There has been a barrage of derisive and humorous comments regarding Colonel Muammar Gaddafi’s recent speeches. This follows on from the comic trend which was evident amongst the youth of Tahrir Square in Egypt. This light-hearted attitude continues to dominate people’s minds, but it is remarkable that the mocking comments about Gaddafi’s speeches have not only been found on the internet, but have even been used by some political commentators! What is the intention of this?
It is simple – there is an element of comedy, call it black comedy, in Gaddafi’s speeches. However, some of his attitudes are not unique, but rather they can be seen in past and present examples in our Arab world! When Gaddafi says that the Libyans have a right to demonstrate peacefully, as long as the demonstrations are related to Gaza or Iraq, and not Libyan internal affairs, he is not the only one who does so. If we are talking about authoritarianism in the Middle East, then it is sufficient to look at ‘democratic’ Iraq, and how many citizens were killed last Friday because they came out to demonstrate! There is also Syria, which had allowed demonstrations sometimes against the Egyptians, and sometimes in support of them, and a few days ago permitted protests outside the Libyan embassy. However, Syria does not allow demonstrations to take place if they are for internal reasons. Either it should prevent demonstrations entirely, or not try and exploit them for its own purposes.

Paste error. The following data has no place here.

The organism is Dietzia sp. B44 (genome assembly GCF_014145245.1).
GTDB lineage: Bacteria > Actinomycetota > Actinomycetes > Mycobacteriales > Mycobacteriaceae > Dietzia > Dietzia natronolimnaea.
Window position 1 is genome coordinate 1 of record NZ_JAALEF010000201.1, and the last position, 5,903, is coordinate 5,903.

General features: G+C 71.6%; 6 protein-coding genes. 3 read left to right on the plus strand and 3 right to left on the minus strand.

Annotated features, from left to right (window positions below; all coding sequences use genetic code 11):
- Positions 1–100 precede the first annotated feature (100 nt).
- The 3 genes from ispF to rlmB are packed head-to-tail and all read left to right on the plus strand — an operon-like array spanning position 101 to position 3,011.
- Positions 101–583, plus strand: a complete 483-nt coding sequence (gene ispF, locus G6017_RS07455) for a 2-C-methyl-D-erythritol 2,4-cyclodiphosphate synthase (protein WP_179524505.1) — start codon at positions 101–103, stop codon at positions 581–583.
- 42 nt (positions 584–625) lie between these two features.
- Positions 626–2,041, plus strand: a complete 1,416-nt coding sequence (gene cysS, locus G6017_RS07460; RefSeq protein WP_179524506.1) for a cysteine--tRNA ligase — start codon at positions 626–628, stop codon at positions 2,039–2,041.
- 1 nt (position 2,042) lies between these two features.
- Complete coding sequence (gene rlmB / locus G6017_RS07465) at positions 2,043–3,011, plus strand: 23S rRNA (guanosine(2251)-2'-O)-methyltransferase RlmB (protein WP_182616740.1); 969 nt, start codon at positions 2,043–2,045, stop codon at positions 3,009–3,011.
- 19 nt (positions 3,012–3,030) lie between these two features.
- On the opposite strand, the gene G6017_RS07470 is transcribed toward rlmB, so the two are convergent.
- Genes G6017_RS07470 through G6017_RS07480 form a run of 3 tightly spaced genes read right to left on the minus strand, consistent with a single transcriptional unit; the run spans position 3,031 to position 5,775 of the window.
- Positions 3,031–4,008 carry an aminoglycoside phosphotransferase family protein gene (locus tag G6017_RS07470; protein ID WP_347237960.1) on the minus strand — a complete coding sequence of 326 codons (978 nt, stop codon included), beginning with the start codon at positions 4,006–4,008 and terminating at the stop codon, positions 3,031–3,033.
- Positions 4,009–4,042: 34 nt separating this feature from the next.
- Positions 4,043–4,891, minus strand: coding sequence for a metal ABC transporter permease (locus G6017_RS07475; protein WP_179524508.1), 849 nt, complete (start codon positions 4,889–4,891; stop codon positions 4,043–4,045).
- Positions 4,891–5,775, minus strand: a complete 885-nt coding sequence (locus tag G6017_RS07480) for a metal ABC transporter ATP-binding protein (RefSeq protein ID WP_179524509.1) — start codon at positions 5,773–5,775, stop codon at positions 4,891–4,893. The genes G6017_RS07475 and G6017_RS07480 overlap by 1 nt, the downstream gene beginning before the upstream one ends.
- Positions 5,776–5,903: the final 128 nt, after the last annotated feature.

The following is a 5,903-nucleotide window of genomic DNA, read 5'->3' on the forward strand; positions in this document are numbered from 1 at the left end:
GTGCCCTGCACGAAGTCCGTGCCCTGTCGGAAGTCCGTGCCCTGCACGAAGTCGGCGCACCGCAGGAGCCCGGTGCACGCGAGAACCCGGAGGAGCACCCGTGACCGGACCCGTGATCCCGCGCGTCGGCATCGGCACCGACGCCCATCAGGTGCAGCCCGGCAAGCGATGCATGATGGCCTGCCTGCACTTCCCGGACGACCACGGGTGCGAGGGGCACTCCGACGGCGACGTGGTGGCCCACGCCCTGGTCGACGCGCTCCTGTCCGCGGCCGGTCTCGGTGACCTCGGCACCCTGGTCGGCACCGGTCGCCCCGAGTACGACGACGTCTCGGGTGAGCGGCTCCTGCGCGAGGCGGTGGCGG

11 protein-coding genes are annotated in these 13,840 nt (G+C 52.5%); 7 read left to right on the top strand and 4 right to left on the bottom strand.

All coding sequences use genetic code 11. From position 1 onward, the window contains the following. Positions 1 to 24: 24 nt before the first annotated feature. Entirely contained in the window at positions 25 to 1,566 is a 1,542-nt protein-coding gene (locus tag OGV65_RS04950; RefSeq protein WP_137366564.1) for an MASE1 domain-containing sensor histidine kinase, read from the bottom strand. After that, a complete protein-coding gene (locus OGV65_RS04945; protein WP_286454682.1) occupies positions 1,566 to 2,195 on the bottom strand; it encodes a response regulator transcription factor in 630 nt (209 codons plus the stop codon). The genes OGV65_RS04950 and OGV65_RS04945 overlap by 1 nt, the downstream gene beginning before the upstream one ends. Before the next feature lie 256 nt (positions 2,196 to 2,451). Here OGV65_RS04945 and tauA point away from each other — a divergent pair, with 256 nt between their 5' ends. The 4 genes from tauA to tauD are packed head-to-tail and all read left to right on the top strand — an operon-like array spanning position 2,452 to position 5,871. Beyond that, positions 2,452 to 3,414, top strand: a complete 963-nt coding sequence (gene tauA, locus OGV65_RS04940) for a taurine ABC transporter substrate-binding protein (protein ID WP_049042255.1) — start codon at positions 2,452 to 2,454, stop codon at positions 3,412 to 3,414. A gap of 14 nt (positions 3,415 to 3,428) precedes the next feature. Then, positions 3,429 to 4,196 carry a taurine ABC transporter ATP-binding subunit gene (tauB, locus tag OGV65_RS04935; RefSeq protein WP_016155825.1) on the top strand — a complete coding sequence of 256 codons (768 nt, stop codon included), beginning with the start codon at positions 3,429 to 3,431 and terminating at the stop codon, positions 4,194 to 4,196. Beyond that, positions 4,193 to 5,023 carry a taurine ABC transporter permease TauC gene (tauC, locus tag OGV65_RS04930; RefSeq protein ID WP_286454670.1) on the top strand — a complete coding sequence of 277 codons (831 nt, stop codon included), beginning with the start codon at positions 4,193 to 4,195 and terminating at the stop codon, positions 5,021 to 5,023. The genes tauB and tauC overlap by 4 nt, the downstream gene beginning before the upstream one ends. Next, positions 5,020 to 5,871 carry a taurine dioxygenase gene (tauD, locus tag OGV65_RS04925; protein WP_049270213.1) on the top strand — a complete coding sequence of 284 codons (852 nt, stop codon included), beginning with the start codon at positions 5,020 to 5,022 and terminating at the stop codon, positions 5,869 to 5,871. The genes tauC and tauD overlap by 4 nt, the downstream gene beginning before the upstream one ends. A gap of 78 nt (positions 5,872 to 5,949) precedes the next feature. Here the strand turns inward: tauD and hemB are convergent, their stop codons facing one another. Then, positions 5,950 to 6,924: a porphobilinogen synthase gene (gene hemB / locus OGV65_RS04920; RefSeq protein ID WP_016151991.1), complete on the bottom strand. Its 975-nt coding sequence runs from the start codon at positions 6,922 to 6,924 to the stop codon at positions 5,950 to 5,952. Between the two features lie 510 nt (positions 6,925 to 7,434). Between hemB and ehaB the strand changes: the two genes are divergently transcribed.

There are more examples than these, of course. Colonel Gaddafi didn’t even blink when he said: “If the Libyan people do not love me, then I do not deserve to live. If the Arab people, the African people, and all people, do not love Muammar Gaddafi, Muammar Gaddafi does not deserve life for one day”. He is convinced that his role is to protect the nation, and has forgotten that genuine power comes from the unity of the citizens behind him. Gaddafi is not the only one who thinks by this logic, we see Hassan Nasrallah every now and then speaking from somewhere in the suburbs of Beirut, delivering a speech to the nation. Sometimes he is inciting the Egyptian army [to rebel] against its government, other times he is addressing the Egyptians about their revolution, not to mention his speeches to the Tunisians. Why look further than this? Isn’t Hassan Nasrallah the man who spoke in 2006, on Al-Jazeera, telling Arab rulers: “I am even certain that some sons, daughters, and wives of some Arab rulers are with us. But I tell the Arab rulers, I do not want your swords and I do not even want your hearts.” What is the difference between Gaddafi and Hassan Nasrallah?
When Gaddafi says that he will ignite the whole of Libya, and turn it into smoldering embers, again this is nothing new. This is no different to some of what is happening around us. Gaddafi views Libya, as I said earlier, according to the perspective of “I am the state, and the state is I”. This is exactly what Saddam Hussein did, ending up hiding in a hole, and leading Iraq towards unparalleled destruction.
Some of what Colonel Gaddafi comes out with may be funny, but we do not know whether to laugh or cry, and this merits lengthy contemplation. What Gaddafi says in his speeches is merely an attempt for survival, and others in the region are also guilty of this. However, they speak more calmly, repeating their rhetoric day and night, with intellectual language sometimes, and stimulating the Arab masses at other times.